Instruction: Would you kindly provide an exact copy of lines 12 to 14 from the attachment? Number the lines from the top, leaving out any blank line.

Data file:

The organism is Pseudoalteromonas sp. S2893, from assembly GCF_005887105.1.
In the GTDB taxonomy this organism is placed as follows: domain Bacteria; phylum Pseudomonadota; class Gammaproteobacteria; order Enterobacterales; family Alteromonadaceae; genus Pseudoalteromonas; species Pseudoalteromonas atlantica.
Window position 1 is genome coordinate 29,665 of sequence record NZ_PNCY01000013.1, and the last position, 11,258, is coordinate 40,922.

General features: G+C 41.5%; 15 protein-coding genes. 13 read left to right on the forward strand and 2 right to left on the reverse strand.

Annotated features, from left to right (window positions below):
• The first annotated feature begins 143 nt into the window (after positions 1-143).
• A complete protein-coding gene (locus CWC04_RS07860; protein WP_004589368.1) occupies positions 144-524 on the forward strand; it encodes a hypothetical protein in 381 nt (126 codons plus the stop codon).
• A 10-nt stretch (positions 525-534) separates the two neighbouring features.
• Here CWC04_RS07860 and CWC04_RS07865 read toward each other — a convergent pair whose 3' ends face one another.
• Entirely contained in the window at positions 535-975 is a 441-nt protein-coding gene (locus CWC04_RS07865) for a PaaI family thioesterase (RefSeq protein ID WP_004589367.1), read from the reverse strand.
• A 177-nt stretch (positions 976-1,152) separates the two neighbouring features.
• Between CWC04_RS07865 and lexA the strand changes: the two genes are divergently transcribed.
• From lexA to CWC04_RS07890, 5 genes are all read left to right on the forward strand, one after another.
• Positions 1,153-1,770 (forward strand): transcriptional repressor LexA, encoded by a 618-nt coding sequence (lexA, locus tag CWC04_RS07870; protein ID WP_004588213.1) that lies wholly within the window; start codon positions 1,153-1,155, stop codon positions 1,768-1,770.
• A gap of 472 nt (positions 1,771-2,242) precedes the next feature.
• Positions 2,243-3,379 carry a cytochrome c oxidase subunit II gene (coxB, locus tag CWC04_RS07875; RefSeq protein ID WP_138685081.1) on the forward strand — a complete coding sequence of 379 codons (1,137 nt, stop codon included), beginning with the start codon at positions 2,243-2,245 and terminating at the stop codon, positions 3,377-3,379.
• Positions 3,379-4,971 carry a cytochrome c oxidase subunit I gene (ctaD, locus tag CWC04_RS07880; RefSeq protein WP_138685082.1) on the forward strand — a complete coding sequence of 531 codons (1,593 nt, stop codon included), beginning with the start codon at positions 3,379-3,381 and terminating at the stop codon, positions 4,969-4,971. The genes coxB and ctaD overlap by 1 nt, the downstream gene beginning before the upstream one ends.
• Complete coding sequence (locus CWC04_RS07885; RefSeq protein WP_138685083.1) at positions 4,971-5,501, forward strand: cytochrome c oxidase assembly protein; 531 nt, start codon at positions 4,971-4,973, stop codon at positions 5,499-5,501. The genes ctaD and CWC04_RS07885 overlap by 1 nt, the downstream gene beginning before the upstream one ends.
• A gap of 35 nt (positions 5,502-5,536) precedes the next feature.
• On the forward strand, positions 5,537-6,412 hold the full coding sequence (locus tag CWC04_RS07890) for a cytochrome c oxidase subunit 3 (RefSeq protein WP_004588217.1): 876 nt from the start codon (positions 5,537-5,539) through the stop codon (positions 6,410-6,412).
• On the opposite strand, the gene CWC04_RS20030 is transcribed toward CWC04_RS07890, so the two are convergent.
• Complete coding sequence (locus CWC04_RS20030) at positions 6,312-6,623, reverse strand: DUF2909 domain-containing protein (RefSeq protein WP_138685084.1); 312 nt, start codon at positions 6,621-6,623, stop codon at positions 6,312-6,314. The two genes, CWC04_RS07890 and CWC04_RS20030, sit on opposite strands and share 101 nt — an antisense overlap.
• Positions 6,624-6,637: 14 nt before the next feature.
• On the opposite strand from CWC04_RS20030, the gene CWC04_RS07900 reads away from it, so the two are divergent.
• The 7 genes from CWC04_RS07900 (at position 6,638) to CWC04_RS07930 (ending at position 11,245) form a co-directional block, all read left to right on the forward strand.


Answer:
• Between CWC04_RS07865 and lexA the strand changes: the two genes are divergently transcribed.
• From lexA to CWC04_RS07890, 5 genes are all read left to right on the forward strand, one after another.
• Positions 1,153-1,770 (forward strand): transcriptional repressor LexA, encoded by a 618-nt coding sequence (lexA, locus tag CWC04_RS07870; protein ID WP_004588213.1) that lies wholly within the window; start codon positions 1,153-1,155, stop codon positions 1,768-1,770.